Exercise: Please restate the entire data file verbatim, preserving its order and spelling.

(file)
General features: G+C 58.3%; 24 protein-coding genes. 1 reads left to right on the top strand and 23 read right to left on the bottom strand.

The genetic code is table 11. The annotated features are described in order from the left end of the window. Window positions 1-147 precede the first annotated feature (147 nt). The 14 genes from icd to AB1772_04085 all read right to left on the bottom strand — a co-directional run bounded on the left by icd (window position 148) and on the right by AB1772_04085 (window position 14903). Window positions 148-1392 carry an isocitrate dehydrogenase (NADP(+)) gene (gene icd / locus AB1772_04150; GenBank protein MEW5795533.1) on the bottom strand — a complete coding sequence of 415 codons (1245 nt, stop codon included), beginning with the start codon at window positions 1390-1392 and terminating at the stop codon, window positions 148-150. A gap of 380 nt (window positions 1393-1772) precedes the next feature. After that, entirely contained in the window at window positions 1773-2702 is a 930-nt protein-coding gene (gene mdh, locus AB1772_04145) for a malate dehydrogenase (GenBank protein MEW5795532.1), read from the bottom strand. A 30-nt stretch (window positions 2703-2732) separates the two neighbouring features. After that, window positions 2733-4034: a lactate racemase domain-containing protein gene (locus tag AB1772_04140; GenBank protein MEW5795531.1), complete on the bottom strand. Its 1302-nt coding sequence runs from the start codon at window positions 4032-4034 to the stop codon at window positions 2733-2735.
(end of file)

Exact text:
General features: G+C 58.3%; 24 protein-coding genes. 1 reads left to right on the top strand and 23 read right to left on the bottom strand.

The genetic code is table 11. The annotated features are described in order from the left end of the window. Window positions 1-147 precede the first annotated feature (147 nt). The 14 genes from icd to AB1772_04085 all read right to left on the bottom strand — a co-directional run bounded on the left by icd (window position 148) and on the right by AB1772_04085 (window position 14903). Window positions 148-1392 carry an isocitrate dehydrogenase (NADP(+)) gene (gene icd / locus AB1772_04150; GenBank protein MEW5795533.1) on the bottom strand — a complete coding sequence of 415 codons (1245 nt, stop codon included), beginning with the start codon at window positions 1390-1392 and terminating at the stop codon, window positions 148-150. A gap of 380 nt (window positions 1393-1772) precedes the next feature. After that, entirely contained in the window at window positions 1773-2702 is a 930-nt protein-coding gene (gene mdh, locus AB1772_04145) for a malate dehydrogenase (GenBank protein MEW5795532.1), read from the bottom strand. A 30-nt stretch (window positions 2703-2732) separates the two neighbouring features. After that, window positions 2733-4034: a lactate racemase domain-containing protein gene (locus tag AB1772_04140; GenBank protein MEW5795531.1), complete on the bottom strand. Its 1302-nt coding sequence runs from the start codon at window positions 4032-4034 to the stop codon at window positions 2733-2735.